Efflorescence is the gift that keeps on giving. Like pyrites to precast, efflorescence is an unsightly condition that can ruin the appearance of your masonry structure or even damage it to the point of repair. What causes efflorescence? A recent article published in July 2019 Masonry Magazine takes an in depth look at the issue at hand, the following is a excerpt from that article, the full article can be accessed by members of Mason Contractors Association of America.
Thermal changes and ground settlement are some of the reasons concrete surfaces crack. This is inevitable with all types of concrete and concrete surfaces, ranging from smooth and split-face concrete block to poured-in-place, precast, and tilt-up walls.
Overlay: When Is It Appropriate?
Leaving existing joint sealant in place and installing an overlay of new sealant can be an option if the conditions allow. While this could be considered a cost saving technique, the majority of existing conditions would not be acceptable for this technique. While it would save the installer time, in addition to material, by not removing the existing sealant, it mostly results in improper joint design and extremely premature failing of system.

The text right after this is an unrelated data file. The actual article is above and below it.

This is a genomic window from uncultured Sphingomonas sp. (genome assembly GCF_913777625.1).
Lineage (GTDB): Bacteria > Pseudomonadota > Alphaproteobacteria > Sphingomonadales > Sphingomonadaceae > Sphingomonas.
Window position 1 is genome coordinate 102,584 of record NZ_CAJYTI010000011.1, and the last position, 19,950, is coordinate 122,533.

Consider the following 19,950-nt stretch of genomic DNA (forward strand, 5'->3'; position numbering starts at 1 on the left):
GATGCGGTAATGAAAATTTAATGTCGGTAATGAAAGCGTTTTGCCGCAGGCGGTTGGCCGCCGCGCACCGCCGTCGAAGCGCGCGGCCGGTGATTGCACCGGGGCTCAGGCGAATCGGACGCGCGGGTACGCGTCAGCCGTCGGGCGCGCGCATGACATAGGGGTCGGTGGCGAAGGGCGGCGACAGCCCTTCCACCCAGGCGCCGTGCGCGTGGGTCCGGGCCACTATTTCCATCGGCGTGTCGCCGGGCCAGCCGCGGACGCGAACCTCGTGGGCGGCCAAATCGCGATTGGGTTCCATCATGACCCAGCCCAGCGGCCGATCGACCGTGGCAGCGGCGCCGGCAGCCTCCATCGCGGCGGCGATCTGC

THE SIGNIFICANCE OF THE INITIAL RATE OF ABSORPTION IN BRICK MASONRY WALLS
Masonry mortar must bond well to the masonry units in the wall. Brick absorption, including initial rate of absorption (IRA), is an important property affecting the bond. IRA also is a property for which a standard test method exists.
It's not every day that we see both an adhesive and cohesive sealant failure at the same location:
Improper joint design, poor material mixing, incorrect sealant selection, sub-par preparation; all leading causes of premature joint failure. The example shown below is a very uncommon example of joint failure.